• More than 2,800 patients, 65 years and older, have received LOVENOX in pivotal clinical trials. The efficacy of LOVENOX in the geriatric (≥65 years) was similar to that seen in younger patients (<65 years). The incidence of bleeding complications was similar between geriatric patients as compared to younger patients when LOVENOX was administered at doses of 1.5 mg/kg once daily or 1 mg/kg q12h. The risk of LOVENOX-associated bleeding increased with age. Serious adverse events increased with age for patients receiving LOVENOX. Other clinical experience (including postmarketing surveillance and literature reports) has not revealed additional differences in the safety of LOVENOX between geriatric and younger patients. Careful attention to dosing intervals and concomitant medications (especially antiplatelet medications) is advised. LOVENOX should be used with care in geriatric patients who may show delayed elimination of enoxaparin. Monitoring of geriatric patients with low body weight (<45 kg) and those predisposed to decrease renal function should be considered (see Warnings and Precautions in full Prescribing Information)
Geriatric use—treatment of acute STEMI
  • In the clinical study for treatment of acute STEMI, there was no evidence of difference in efficacy between patients ≥75 years of age (n=1,241) and patients <75 years of age (n=9,015). Patients ≥75 years of age did not receive a 30 mg intravenous bolus prior to the normal regimen and had their subcutaneous dose adjusted to 0.75 mg/kg every 12 hours (see Dosage and Administration in full Prescribing Information)
  • The incidence of bleeding complications was higher in patients ≥65 years of age as compared to younger patients (<65 years of age)
Patients with mechanical prosthetic heart valves
  • Use of LOVENOX in patients with mechanical prosthetic heart valves has not been adequately studied. Isolated cases of prosthetic heart valve thrombosis have been reported in patients with mechanical prosthetic heart valves who have received LOVENOX for thromboprophylaxis. Some of these cases were pregnant women in whom thrombosis led to maternal and fetal deaths. Insufficient data, the underlying disease, and the possibility of inadequate anticoagulation complicate the evaluation of these cases
  • Pregnant women with mechanical prosthetic heart valves may be at higher risk for thromboembolism (see Warnings and Precautions in full Prescribing Information)
Renal Impairment
  • In patients with renal impairment, there is an increase in exposure of enoxaparin sodium. All such patients should be observed carefully for signs and symptoms of bleeding. Because exposure of enoxaparin sodium is significantly increased in patients with severe renal impairment (creatinine clearance <30 mL/min), a dosage adjustment is recommended for therapeutic and prophylactic dosage ranges. No dosage adjustment is recommended in patients with moderate (creatinine clearance 30-50 mL/min) and mild (creatinine clearance 50-80 mL/min) renal impairment [see Dosage and Administration (2.2) and Clinical Pharmacology (12.3)]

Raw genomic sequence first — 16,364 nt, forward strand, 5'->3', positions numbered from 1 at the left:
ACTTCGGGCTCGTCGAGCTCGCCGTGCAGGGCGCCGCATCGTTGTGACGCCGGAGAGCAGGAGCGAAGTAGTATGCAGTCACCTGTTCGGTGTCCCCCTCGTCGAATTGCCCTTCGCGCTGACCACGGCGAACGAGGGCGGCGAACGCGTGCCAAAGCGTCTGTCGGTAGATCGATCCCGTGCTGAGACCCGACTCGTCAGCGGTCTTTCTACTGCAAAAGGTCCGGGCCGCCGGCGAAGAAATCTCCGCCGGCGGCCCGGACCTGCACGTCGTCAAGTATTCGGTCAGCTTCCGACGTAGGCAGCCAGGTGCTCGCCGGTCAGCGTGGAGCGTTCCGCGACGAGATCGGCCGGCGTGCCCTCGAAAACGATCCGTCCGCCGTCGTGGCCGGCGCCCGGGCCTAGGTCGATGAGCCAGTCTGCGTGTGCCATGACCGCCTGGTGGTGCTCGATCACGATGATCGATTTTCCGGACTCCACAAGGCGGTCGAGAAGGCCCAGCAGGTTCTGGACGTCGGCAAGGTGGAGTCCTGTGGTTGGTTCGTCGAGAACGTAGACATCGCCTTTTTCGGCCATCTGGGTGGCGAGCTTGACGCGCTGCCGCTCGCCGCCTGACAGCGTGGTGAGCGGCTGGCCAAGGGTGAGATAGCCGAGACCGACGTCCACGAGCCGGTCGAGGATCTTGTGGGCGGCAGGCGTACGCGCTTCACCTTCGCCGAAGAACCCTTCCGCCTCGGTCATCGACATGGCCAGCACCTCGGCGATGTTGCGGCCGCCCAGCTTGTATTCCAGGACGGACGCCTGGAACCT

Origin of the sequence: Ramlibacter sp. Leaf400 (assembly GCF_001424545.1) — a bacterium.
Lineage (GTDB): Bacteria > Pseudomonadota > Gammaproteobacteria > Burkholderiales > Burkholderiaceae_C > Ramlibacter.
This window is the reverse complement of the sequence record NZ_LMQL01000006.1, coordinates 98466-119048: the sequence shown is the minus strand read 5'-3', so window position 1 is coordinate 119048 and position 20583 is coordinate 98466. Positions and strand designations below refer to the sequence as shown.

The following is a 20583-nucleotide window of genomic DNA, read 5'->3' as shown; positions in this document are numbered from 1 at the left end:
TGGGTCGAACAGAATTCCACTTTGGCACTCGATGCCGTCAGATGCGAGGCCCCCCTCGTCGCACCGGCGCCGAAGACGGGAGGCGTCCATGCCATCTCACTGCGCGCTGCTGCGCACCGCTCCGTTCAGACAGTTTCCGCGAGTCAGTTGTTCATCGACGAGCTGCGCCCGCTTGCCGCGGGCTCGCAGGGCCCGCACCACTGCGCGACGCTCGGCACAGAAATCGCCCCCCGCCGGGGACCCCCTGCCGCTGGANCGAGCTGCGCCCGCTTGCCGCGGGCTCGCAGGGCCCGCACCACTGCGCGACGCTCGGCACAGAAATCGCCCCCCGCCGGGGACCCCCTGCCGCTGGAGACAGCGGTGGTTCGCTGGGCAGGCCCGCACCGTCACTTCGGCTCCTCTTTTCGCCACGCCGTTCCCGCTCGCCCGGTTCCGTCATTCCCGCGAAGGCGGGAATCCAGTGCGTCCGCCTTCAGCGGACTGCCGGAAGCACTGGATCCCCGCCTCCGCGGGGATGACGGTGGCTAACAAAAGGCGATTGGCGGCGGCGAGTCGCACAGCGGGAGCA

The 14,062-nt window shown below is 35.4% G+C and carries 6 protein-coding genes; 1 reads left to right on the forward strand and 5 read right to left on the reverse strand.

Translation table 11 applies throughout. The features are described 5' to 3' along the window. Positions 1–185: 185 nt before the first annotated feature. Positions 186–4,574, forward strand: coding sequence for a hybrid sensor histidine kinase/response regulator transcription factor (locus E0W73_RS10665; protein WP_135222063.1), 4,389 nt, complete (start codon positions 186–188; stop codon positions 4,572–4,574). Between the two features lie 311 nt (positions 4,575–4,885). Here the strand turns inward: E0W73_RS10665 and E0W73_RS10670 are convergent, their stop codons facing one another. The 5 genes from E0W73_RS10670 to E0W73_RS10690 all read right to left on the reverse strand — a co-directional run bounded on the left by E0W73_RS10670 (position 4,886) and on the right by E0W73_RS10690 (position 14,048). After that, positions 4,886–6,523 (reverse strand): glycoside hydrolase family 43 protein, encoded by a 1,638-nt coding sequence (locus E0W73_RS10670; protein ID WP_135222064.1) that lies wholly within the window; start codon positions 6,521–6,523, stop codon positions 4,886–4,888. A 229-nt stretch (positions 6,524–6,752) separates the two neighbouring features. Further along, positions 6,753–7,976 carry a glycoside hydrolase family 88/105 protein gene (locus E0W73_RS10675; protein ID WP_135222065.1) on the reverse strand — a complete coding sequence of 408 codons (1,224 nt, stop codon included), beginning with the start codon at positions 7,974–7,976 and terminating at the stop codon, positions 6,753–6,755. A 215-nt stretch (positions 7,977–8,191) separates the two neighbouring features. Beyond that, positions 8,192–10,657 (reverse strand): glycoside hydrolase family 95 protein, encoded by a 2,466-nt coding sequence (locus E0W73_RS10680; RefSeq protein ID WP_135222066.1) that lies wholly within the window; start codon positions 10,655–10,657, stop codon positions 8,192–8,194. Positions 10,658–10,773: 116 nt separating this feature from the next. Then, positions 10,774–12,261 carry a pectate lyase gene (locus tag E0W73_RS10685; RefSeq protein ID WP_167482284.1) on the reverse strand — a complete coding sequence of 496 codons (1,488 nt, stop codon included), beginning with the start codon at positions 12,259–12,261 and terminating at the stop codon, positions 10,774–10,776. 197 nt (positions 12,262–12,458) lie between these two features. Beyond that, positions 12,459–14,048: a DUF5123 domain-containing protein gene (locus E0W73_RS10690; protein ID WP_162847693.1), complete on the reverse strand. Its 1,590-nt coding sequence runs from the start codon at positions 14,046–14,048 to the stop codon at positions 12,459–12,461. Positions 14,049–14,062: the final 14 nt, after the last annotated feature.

• In patients with renal failure, treatment with enoxaparin has been associated with the development of hyperkalemia (see Adverse Reactions in full Prescribing Information)
Hepatic impairment
  • The impact of hepatic impairment on LOVENOX exposure and antithrombotic effect has not been investigated. Caution should be exercised when administering LOVENOX to patients with hepatic impairment
Low-weight patients
  • An increase in exposure of LOVENOX with prophylactic dosages (non–weight–adjusted) has been observed in low-weight women (<45 kg) and low weight men (<57 kg). All such patients should be observed carefully for signs and symptoms of bleeding (see Clinical Pharmacology in full Prescribing Information)
Obese patients
  • Obese patients are at higher risk for thromboembolism. The safety and efficacy of prophylactic doses of LOVENOX in obese patients (BMI >30 kg/m2) has not been fully determined and there is no consensus for dose adjustment. These patients should be observed carefully for signs and symptoms of thromboembolism

DVT=deep vein thrombosis; Ml=myocardial infarction; STEMI=ST-segment elevation myocardial infraction; UA=unstable angina.

LOVENOX may be largely neutralized (up to 60%) by slow intravenous injection of protarnine sulfate (1% solution).

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Dosage and administration1
Summary of dosing

See the dosage specifications for specific indications and patient types.

Indication
Dose
DVT prophylaxis in abdominal surgery
40 mg subcutaneously once daily
DVT prophylaxis in knee replacement surgery
30 mg subcutaneously every 12 hours
DVT prophylaxis in hip replacement surgery
30 mg subcutaneously every 12 hours or 40 mg subcutaneously once daily
DVT prophylaxis in medical patients
40 mg subcutaneously once daily
Inpatient treatment of acute DVT with or without pulmonary embolism
1 mg/kg subcutaneously every 12 hours or 1.5 mg/kg subcutaneously once daily*
Outpatient treatment of acute DVT without pulmonary embolism
1 mg/kg subcutaneously every 12 hours*
Unstable angina and non-Q-wave MI
30 mg/kg subcutaneously every 12 hours (with aspirin)
Acute STEMI in patients <75 years of age [for dosing in subsequent PCI, see dosage and administration in full Prescribing Information]
30 mg single intravenous bolus plus 1 mg/kg subcutaneously every 12 hours (with aspirin)
Acute STEMI in patients ≥75 years age
0.75 mg/kg subcutaneously every 12 hours (no bolus) (with aspirin)

*See recommendations regarding transitioning to warfarin therapy in the full Prescribing Information.

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Learn about treatments with LOVENOX
in medically ill patients.

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See efficacy information about
treatment with LOVENOX in patients
with acute coronary syndrome.

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Important Safety Information
for LOVENOX®

Warning: spinal/epidural hematoma Epidural or spinal hematomas may occur in
patients who are anticoagulated with low